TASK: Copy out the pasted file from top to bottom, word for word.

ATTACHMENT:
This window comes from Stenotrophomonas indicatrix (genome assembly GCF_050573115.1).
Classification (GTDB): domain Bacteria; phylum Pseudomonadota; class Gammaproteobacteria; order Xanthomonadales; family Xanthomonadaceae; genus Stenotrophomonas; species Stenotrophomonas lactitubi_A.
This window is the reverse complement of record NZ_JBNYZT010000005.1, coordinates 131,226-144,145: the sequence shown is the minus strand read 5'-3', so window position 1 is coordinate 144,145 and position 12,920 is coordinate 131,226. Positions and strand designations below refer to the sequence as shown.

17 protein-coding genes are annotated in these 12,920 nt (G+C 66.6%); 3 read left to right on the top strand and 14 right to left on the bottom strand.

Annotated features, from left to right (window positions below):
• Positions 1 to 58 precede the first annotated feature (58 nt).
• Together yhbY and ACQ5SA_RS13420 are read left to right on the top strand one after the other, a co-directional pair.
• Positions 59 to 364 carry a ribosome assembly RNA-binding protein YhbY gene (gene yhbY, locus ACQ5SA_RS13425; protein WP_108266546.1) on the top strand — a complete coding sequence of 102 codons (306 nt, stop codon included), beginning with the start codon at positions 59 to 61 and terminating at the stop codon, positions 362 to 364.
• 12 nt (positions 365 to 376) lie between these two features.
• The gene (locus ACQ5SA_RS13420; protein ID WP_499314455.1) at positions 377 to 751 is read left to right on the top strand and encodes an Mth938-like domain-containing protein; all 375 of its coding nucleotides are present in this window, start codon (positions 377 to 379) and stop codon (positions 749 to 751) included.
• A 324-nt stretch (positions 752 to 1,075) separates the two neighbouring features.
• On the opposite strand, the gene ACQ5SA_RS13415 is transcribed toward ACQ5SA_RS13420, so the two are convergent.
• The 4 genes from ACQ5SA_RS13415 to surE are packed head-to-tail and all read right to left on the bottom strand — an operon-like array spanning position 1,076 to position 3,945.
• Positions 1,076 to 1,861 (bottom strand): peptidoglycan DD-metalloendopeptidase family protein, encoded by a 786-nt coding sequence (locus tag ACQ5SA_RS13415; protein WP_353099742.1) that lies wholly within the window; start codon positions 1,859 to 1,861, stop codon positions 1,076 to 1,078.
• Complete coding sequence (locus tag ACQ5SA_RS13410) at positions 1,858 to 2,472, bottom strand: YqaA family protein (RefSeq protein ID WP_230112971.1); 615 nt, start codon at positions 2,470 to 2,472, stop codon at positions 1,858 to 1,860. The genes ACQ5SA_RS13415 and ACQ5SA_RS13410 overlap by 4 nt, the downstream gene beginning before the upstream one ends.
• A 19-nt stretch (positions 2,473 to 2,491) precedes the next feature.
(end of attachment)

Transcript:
This window comes from Stenotrophomonas indicatrix (genome assembly GCF_050573115.1).
Classification (GTDB): domain Bacteria; phylum Pseudomonadota; class Gammaproteobacteria; order Xanthomonadales; family Xanthomonadaceae; genus Stenotrophomonas; species Stenotrophomonas lactitubi_A.
This window is the reverse complement of record NZ_JBNYZT010000005.1, coordinates 131,226-144,145: the sequence shown is the minus strand read 5'-3', so window position 1 is coordinate 144,145 and position 12,920 is coordinate 131,226. Positions and strand designations below refer to the sequence as shown.

17 protein-coding genes are annotated in these 12,920 nt (G+C 66.6%); 3 read left to right on the top strand and 14 right to left on the bottom strand.

Annotated features, from left to right (window positions below):
• Positions 1 to 58 precede the first annotated feature (58 nt).
• Together yhbY and ACQ5SA_RS13420 are read left to right on the top strand one after the other, a co-directional pair.
• Positions 59 to 364 carry a ribosome assembly RNA-binding protein YhbY gene (gene yhbY, locus ACQ5SA_RS13425; protein WP_108266546.1) on the top strand — a complete coding sequence of 102 codons (306 nt, stop codon included), beginning with the start codon at positions 59 to 61 and terminating at the stop codon, positions 362 to 364.
• 12 nt (positions 365 to 376) lie between these two features.
• The gene (locus ACQ5SA_RS13420; protein ID WP_499314455.1) at positions 377 to 751 is read left to right on the top strand and encodes an Mth938-like domain-containing protein; all 375 of its coding nucleotides are present in this window, start codon (positions 377 to 379) and stop codon (positions 749 to 751) included.
• A 324-nt stretch (positions 752 to 1,075) separates the two neighbouring features.
• On the opposite strand, the gene ACQ5SA_RS13415 is transcribed toward ACQ5SA_RS13420, so the two are convergent.
• The 4 genes from ACQ5SA_RS13415 to surE are packed head-to-tail and all read right to left on the bottom strand — an operon-like array spanning position 1,076 to position 3,945.
• Positions 1,076 to 1,861 (bottom strand): peptidoglycan DD-metalloendopeptidase family protein, encoded by a 786-nt coding sequence (locus tag ACQ5SA_RS13415; protein WP_353099742.1) that lies wholly within the window; start codon positions 1,859 to 1,861, stop codon positions 1,076 to 1,078.
• Complete coding sequence (locus tag ACQ5SA_RS13410) at positions 1,858 to 2,472, bottom strand: YqaA family protein (RefSeq protein ID WP_230112971.1); 615 nt, start codon at positions 2,470 to 2,472, stop codon at positions 1,858 to 1,860. The genes ACQ5SA_RS13415 and ACQ5SA_RS13410 overlap by 4 nt, the downstream gene beginning before the upstream one ends.
• A 19-nt stretch (positions 2,473 to 2,491) precedes the next feature.